Integrated landscape approach may help end conflict with herders in Ghana, study says

Multi-stakeholder forums have potential to balance farmer relations with Fulani pastoralists
Cheeba Malundu Village, Chikanta Chiefdom. Photo by Kaala B. Moombe/COLANDS

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Integrated landscape approaches (ILAs) could help resolve recurrent conflicts that have taken place between farmers and Fulani pastoralists in northern Ghana for the past 20 years over the use of natural resources, such as land and water, according to a recent study.

These conflicts jeopardize sustainable development and have led to deaths and theft as well as the social marginalization of the Fulani community. However, context-specific ILAs – with more inclusive multi-stakeholder processes – could help reconcile diverging interests, says Eric Bayala, the lead author of the newly published research.

“These multi-stakeholder processes aim to bring together people who have different and sometimes conflicting interests within a multi-stakeholder platform, to negotiate trade-offs and seek a balance between the various objectives and the sustainable use of a common landscape,” says Bayala, a doctoral candidate at the Amsterdam Institute for Social Science Research, University of Amsterdam, and a researcher on the Collaborating to Operationalise Landscape Approaches for Nature, Development and Sustainability (COLANDS) initiative.

Most of these conflicts – which can become violent and include reprisal attacks – arise when animals intrude into agricultural fields or when land traditionally used by herders is taken for agriculture, occurring along pastoralist routes or close to villages. Pastoralists, like the Fulani, are considered a threat to natural landscapes and become stigmatized, shut out of natural-resource governance processes.

Underlying the conflicts is a fundamental rivalry between two competing production systems: agriculture versus pastoralism. Adding to tensions are pressures from climate change, urbanization and population growth, as well as cultural identity issues.

“Changing pervasive, negative perceptions of the Fulani; the neglect of pastoral activity in broader development processes; and the lack of inclusion of Fulani pastoralists in multi-stakeholder platforms and decision-making all need to be urgently addressed,” Bayala says.

ILAs offer opportunities to negotiate competing claims to land uses and facilitate multiple land uses within a multifunctional landscape; ensure the sustainability of natural ecosystems; and address contemporary challenges related to biodiversity loss, climate change, food insecurity and poverty, says Mirjam Ros-Tonen, an associate professor in the Department of Geography, Planning and International Development Studies at the University of Amsterdam.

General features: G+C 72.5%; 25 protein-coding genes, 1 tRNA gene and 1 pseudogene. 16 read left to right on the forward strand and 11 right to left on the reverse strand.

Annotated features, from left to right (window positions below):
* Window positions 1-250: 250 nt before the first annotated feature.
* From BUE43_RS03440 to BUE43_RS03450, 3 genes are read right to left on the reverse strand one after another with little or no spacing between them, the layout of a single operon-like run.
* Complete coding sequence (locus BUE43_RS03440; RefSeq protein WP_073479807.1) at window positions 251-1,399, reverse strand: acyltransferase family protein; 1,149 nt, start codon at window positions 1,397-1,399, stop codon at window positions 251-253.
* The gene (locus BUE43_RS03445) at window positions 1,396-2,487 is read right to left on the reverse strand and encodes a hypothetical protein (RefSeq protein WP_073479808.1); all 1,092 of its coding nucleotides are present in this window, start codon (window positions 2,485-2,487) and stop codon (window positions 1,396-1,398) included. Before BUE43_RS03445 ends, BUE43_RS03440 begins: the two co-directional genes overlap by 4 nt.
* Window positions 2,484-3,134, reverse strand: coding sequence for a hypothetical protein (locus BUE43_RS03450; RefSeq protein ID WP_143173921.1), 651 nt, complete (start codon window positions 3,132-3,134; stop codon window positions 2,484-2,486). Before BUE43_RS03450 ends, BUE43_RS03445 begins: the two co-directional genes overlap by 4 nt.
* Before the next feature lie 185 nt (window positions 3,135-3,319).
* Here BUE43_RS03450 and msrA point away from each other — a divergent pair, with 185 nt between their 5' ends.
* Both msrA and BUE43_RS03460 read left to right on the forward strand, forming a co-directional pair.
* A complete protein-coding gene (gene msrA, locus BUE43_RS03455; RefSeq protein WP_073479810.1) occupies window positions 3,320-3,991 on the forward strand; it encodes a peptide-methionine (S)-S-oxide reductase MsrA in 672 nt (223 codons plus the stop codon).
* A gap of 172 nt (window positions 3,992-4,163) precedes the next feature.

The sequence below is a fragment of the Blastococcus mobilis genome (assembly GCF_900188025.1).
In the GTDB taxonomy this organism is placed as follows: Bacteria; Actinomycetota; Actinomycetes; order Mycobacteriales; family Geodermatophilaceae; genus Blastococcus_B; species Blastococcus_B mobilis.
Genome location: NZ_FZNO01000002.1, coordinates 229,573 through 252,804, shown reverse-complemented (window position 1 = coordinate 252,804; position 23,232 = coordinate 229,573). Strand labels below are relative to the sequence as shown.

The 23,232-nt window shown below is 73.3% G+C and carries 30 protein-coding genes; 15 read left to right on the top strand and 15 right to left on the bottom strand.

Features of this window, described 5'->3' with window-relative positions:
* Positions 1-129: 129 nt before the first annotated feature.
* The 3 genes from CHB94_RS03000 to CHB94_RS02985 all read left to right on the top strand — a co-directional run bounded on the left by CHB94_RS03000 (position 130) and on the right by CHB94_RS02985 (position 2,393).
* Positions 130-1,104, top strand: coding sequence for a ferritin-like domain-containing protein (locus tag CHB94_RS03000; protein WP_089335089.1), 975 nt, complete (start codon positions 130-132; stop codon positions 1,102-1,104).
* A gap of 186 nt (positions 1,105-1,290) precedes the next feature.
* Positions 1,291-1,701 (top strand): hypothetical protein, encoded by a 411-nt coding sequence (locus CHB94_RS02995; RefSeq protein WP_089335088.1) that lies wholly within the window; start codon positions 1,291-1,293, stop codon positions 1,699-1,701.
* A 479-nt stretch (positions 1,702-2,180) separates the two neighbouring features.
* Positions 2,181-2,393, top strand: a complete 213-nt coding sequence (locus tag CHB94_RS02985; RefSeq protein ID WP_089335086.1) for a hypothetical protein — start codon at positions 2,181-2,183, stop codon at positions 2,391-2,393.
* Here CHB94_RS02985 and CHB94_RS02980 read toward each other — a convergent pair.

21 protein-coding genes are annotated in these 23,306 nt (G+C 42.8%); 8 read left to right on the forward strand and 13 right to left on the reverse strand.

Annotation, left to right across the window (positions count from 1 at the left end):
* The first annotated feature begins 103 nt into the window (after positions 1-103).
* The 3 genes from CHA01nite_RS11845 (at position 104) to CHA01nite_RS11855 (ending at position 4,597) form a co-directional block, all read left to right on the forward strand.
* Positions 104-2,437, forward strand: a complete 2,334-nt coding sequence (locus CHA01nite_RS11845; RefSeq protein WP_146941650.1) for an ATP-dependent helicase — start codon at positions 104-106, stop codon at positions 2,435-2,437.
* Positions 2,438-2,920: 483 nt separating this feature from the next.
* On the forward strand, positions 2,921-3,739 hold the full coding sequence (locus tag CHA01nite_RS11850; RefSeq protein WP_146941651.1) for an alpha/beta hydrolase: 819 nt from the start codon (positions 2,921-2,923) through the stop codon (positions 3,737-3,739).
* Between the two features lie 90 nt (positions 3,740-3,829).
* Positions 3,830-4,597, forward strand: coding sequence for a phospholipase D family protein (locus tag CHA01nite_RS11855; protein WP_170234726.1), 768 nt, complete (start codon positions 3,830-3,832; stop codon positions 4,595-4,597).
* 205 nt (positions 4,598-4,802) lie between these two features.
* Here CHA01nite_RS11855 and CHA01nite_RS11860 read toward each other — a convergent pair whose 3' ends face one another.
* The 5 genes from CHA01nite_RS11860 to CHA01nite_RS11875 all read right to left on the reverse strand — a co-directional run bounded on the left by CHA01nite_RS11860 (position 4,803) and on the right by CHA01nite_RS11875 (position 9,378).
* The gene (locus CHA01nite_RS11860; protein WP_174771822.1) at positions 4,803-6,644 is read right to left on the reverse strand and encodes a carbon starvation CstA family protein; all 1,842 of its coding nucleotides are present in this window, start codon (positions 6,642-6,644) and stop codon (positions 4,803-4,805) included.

“They are forms of landscape governance that help minimize stress and conflict related to natural resource use, notably by establishing multi-stakeholder platforms,” says Ros-Tonen, a co-author of the study.

The success of ILAs and platforms for dialogue, consultation and negotiation in northern Ghana depends on the particular context and the ability to change attitudes towards pastoralists, according to the authors.

The study explored neighbouring Burkina Faso’s experience in order to broaden the perspective, identify lessons learned and gather evidence of good practice – including forms of collaboration between farmers and pastoralists – all of which could inform the Ghanaian context.

Many Fulani pastoralists migrated to Ghana from countries such as Burkina Faso due to development of the livestock trade and agriculture, as well as droughts in the Sahel during the 1970s and 1980s. These factors forced many pastoralists and their herds to migrate southwards to lands richer in pasture and water.

More than 14,000 Fulani have settled permanently in Ghana, and many have established strong ties with the country. However, pastoralists often live on the outskirts of villages, leading to weak social and cultural interactions that feed tensions and stereotypes. These factors have increased the risk of conflict, stigmatization and exclusion.

Important lessons have been learned in Burkina Faso about managing these conflicts – lessons that align with ILA principles. These include promoting legislation that defines rights and responsibilities; local institutions to settle conflicts; as well as training and awareness raising, particularly concerning pastoralism.

Not all lessons will transfer easily between the two countries, but fundamental ILA principles are critical pre-conditions to success with multi-stakeholder platforms in northern Ghana, according to the authors.

Dispute resolution and landscape governance through ILAs must be based on a deep analysis of the context – something missing in the current dynamics in northern Ghana, Bayala says.

Trust in the Fulani community and in the multi-stakeholder platform process itself – as well as general goodwill – may be lacking, along with other necessary features. These include inspired leadership, a strategy to deal with differing interests, strong systemic governance, and the financing of new approaches, he says.

COLANDS is part of the International Climate Initiative (IKI) and is funded by the German Federal Ministry for the Environment, Nature Conservation, Nuclear Safety and Consumer Protection (BMUV).

PhD research that is part of COLANDS is hosted at the Amsterdam Institute for Social Science Research (AISSR) of the University of Amsterdam and at the University of British Columbia.

For more information on this topic, please contact James Reed at
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